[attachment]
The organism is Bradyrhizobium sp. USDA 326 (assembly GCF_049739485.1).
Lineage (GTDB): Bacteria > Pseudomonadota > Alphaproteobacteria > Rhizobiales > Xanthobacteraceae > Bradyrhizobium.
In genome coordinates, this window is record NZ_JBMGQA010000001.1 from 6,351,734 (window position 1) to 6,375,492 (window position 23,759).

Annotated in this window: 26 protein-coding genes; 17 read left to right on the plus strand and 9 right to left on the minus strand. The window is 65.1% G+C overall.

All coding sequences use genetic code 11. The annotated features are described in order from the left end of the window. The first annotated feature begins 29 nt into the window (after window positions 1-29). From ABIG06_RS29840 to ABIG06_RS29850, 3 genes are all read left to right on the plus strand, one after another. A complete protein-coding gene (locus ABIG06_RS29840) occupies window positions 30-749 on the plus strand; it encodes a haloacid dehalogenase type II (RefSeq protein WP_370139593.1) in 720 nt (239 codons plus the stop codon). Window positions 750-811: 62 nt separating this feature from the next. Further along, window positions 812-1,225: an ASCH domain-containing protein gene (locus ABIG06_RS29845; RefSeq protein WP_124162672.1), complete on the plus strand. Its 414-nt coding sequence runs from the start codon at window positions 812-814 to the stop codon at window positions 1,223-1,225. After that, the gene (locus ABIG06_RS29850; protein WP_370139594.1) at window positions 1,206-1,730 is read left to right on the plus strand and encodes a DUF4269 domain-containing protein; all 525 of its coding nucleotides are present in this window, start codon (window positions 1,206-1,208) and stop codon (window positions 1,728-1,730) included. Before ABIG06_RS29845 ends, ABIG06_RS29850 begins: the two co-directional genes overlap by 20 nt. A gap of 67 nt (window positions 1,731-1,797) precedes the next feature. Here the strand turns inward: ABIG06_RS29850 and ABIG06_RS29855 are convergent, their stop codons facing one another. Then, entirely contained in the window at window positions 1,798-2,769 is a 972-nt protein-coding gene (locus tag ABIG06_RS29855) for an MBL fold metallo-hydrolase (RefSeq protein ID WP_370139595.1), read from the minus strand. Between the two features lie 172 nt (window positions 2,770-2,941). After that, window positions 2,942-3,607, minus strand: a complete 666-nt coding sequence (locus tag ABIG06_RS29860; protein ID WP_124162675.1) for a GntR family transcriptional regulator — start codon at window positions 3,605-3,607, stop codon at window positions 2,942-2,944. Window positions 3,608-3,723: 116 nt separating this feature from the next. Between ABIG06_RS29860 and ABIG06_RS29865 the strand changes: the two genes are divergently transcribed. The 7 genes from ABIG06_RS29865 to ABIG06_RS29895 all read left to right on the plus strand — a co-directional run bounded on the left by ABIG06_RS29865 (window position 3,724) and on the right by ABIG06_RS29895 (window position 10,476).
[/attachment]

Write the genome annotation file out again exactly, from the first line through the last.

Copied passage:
The organism is Bradyrhizobium sp. USDA 326 (assembly GCF_049739485.1).
Lineage (GTDB): Bacteria > Pseudomonadota > Alphaproteobacteria > Rhizobiales > Xanthobacteraceae > Bradyrhizobium.
In genome coordinates, this window is record NZ_JBMGQA010000001.1 from 6,351,734 (window position 1) to 6,375,492 (window position 23,759).

Annotated in this window: 26 protein-coding genes; 17 read left to right on the plus strand and 9 right to left on the minus strand. The window is 65.1% G+C overall.

All coding sequences use genetic code 11. The annotated features are described in order from the left end of the window. The first annotated feature begins 29 nt into the window (after window positions 1-29). From ABIG06_RS29840 to ABIG06_RS29850, 3 genes are all read left to right on the plus strand, one after another. A complete protein-coding gene (locus ABIG06_RS29840) occupies window positions 30-749 on the plus strand; it encodes a haloacid dehalogenase type II (RefSeq protein WP_370139593.1) in 720 nt (239 codons plus the stop codon). Window positions 750-811: 62 nt separating this feature from the next. Further along, window positions 812-1,225: an ASCH domain-containing protein gene (locus ABIG06_RS29845; RefSeq protein WP_124162672.1), complete on the plus strand. Its 414-nt coding sequence runs from the start codon at window positions 812-814 to the stop codon at window positions 1,223-1,225. After that, the gene (locus ABIG06_RS29850; protein WP_370139594.1) at window positions 1,206-1,730 is read left to right on the plus strand and encodes a DUF4269 domain-containing protein; all 525 of its coding nucleotides are present in this window, start codon (window positions 1,206-1,208) and stop codon (window positions 1,728-1,730) included. Before ABIG06_RS29845 ends, ABIG06_RS29850 begins: the two co-directional genes overlap by 20 nt. A gap of 67 nt (window positions 1,731-1,797) precedes the next feature. Here the strand turns inward: ABIG06_RS29850 and ABIG06_RS29855 are convergent, their stop codons facing one another. Then, entirely contained in the window at window positions 1,798-2,769 is a 972-nt protein-coding gene (locus tag ABIG06_RS29855) for an MBL fold metallo-hydrolase (RefSeq protein ID WP_370139595.1), read from the minus strand. Between the two features lie 172 nt (window positions 2,770-2,941). After that, window positions 2,942-3,607, minus strand: a complete 666-nt coding sequence (locus tag ABIG06_RS29860; protein ID WP_124162675.1) for a GntR family transcriptional regulator — start codon at window positions 3,605-3,607, stop codon at window positions 2,942-2,944. Window positions 3,608-3,723: 116 nt separating this feature from the next. Between ABIG06_RS29860 and ABIG06_RS29865 the strand changes: the two genes are divergently transcribed. The 7 genes from ABIG06_RS29865 to ABIG06_RS29895 all read left to right on the plus strand — a co-directional run bounded on the left by ABIG06_RS29865 (window position 3,724) and on the right by ABIG06_RS29895 (window position 10,476).